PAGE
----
The preferred embodiments of the CVD reactor disclosed herein may be used to grow a broad range of epitaxial layers over wafers. These include such Group III-V compound semiconductors as GaAs, GaP, GaAs1-xPx, Ga1-yAlyAs, Ga1-yInyAs, AlAs, InAs, InP, InGaP, InSb, GaN, InGaN, and the like. However, the CVD reactors disclosed herein may also be utilized to produce other compounds. These include Group II-VI compounds, such as ZnSe, CdTe, HgCdTe, CdZnTe, CdSeTe, and the like; Group IV-IV compounds, such as SiC, diamond, and SiGe; as well as oxides, such as YBCO, BaTiO, MgO2, ZrO, SiO2, ZnO and ZnSiO; and metals, such as Al, Cu and W. Furthermore, the resultant materials will have a wide range of electronic and opto-electronic applications, including high brightness light emitting diodes (LED's), lasers, solar cells, photocathodes, HEMT's and MESFET's.
Reactor 120 may also include a movable plate 170 under base plate 142. Movable plate 142 is movable toward and away from injection flange 130 along axis A-A. Movable plate 170 desirably has an upper surface 174, a lower surface 176, and an opening extending therebetween. Tubing 152 for supplying the cooling fluid preferably extends through the opening 172 of movable plate, however, tubing 152 is secured to movable plate 170. As a result, tubing 152 and movable plate 170 move simultaneously with one another. Reactor 120 also has an actuating element 178 having an arm 180 connected to the underside 176 of movable plate 170. Actuating element 178 may be actuated for moving the movable plate toward and away from base plate 142 in a direction substantially parallel to the axis designated A-A. A flexible bellows structure 182 desirably maintains an airtight seal with an underside 168 of base plate 142. Bellows 182 also allows movable plate 170 and tubing 152 to move relative to base plate 142.
Reactor 120 includes a linear motion guide 184 extending through a guide opening 186 of movable plate 170. The linear motion guide 184 guides movement of movable plate 170 toward and away from base plate 142 in a direction substantially parallel to the axis A-A. Reactor 120 also includes a base plate 188 mounted atop base member 179 of actuating element 178.
Reactor 120 also includes a spindle 189 having an upper end 190 located within the interior region 132 of reaction chamber 122 and a lower end 192 located outside reaction chamber 122. In certain preferred embodiments, spindle 189 has an internal cavity adapted to receive a cooling fluid. Upper end 190 of spindle 189 is sized and shaped to secure wafer carriers 196 thereon. The wafer carrier 196 may be adapted to hold one or more semiconductor wafers used for growing epitaxial layers thereon. Reactor 120 also includes radiant heating elements 198 for ensuring uniform temperatures across the top surface of wafer carrier and/or the semiconductor wafers secured thereon. Reactor 120 may also include heat shields 200 that direct heat from the radiant heating elements toward wafer carrier and wafers stored thereon. In the particular embodiment shown in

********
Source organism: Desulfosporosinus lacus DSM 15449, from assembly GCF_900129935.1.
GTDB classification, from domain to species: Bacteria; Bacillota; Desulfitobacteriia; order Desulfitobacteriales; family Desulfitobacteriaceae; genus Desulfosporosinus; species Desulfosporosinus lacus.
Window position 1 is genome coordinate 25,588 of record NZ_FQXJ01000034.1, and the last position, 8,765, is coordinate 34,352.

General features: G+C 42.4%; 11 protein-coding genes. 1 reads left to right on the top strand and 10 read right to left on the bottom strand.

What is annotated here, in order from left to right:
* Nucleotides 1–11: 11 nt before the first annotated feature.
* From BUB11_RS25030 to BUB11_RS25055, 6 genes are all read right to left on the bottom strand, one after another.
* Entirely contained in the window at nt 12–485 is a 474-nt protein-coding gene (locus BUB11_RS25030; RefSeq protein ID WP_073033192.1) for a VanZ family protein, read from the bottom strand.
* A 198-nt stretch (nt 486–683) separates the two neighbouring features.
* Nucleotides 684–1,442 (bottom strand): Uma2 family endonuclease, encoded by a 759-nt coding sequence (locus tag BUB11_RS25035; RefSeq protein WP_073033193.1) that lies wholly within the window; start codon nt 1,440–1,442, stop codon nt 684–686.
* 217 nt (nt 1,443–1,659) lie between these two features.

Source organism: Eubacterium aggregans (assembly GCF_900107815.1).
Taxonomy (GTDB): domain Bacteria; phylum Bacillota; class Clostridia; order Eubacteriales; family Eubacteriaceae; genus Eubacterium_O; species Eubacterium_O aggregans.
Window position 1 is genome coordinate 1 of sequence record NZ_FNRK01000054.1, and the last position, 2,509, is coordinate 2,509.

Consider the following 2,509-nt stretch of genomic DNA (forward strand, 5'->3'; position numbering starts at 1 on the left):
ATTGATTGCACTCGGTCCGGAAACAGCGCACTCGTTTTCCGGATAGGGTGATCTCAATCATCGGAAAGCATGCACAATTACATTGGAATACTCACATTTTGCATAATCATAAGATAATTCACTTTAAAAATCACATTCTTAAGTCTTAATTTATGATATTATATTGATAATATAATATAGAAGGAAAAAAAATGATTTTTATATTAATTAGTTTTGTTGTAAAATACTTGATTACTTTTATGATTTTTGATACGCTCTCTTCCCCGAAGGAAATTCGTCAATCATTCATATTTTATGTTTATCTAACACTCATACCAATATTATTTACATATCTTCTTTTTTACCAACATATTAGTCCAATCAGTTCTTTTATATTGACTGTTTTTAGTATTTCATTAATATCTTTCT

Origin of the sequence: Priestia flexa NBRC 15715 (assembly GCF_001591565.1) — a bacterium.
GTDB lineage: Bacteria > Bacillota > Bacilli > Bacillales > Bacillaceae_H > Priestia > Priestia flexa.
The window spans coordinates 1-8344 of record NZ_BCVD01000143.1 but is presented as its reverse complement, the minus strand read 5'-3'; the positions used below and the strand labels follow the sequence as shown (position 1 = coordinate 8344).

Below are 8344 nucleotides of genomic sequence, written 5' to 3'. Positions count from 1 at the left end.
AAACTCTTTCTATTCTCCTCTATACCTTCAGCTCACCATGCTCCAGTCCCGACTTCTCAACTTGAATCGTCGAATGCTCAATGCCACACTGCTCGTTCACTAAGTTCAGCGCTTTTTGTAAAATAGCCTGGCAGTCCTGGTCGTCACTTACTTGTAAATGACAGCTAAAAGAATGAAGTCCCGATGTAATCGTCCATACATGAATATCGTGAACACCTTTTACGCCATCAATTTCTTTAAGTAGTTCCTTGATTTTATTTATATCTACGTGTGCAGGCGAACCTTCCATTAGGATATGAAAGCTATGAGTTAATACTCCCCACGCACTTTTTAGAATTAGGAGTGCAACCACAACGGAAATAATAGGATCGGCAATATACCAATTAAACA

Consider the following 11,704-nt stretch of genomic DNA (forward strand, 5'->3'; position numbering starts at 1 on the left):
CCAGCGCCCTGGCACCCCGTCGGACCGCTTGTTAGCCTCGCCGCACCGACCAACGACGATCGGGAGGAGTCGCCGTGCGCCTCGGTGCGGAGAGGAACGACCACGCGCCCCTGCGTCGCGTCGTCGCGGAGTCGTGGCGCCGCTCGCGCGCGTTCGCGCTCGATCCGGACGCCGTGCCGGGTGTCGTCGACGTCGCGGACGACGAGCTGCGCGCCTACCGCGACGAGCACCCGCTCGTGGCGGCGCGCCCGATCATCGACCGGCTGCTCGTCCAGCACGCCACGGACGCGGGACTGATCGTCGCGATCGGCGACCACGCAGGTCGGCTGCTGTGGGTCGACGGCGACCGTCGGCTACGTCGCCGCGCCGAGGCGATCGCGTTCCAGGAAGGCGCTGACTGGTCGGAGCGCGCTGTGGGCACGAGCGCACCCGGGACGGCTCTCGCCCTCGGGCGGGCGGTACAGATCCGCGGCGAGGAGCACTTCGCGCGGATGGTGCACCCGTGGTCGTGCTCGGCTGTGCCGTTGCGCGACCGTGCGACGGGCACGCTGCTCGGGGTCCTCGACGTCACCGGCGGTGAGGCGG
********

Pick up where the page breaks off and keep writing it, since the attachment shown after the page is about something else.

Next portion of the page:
Shutter 148 is movable between a first position (
Although the present invention is not limited by any particular theory of operation, it is believed that introducing cooling fluid into the internal cavity 150 of shutter 148 provides more responsive control of the temperature of shutter 148 at a desired temperature level so as to minimize thermal discontinuities across the wafer surfaces upon which epitaxial layers are grown. As is known to those skilled in the art, temperature discontinuities across the face of a wafer may result in the formation of defective epitaxial layers. For example, temperature discontinuities may cause the reactant gases to react prematurely, too late, or at different rates which may change the character of the epitaxial layer or a specific region of the epitaxial layer. The cooled shutter 148 also preferably provides for uniform flow fields across the top surface of wafer carrier 196.
The use of a cylindrical shutter in certain preferred embodiments also minimizes thermal and flow field discontinuities because, inter alia, the shutter completely surrounds the outer perimeter of the wafer carrier which is preferable to a shutter that borders only a portion of the peripheral edge of the wafer carrier.
The provision of uniform temperature and flow fields results in the formation of uniform epitaxial layers on wafers. When a deposition run is finished, shutter 148 is moved downward by force transferred from actuating element 178 through movable tubing 152, and then to shutter 148. Once shutter 148 has been moved to the second open position shown in
As will be appreciated, numerous variations and combinations of the features discussed above may be utilized without departing from the present invention as further defined by the claims. Accordingly, the foregoing description of the preferred embodiments merely illustrates certain aspects of the present invention and in no way limits the scope of the invention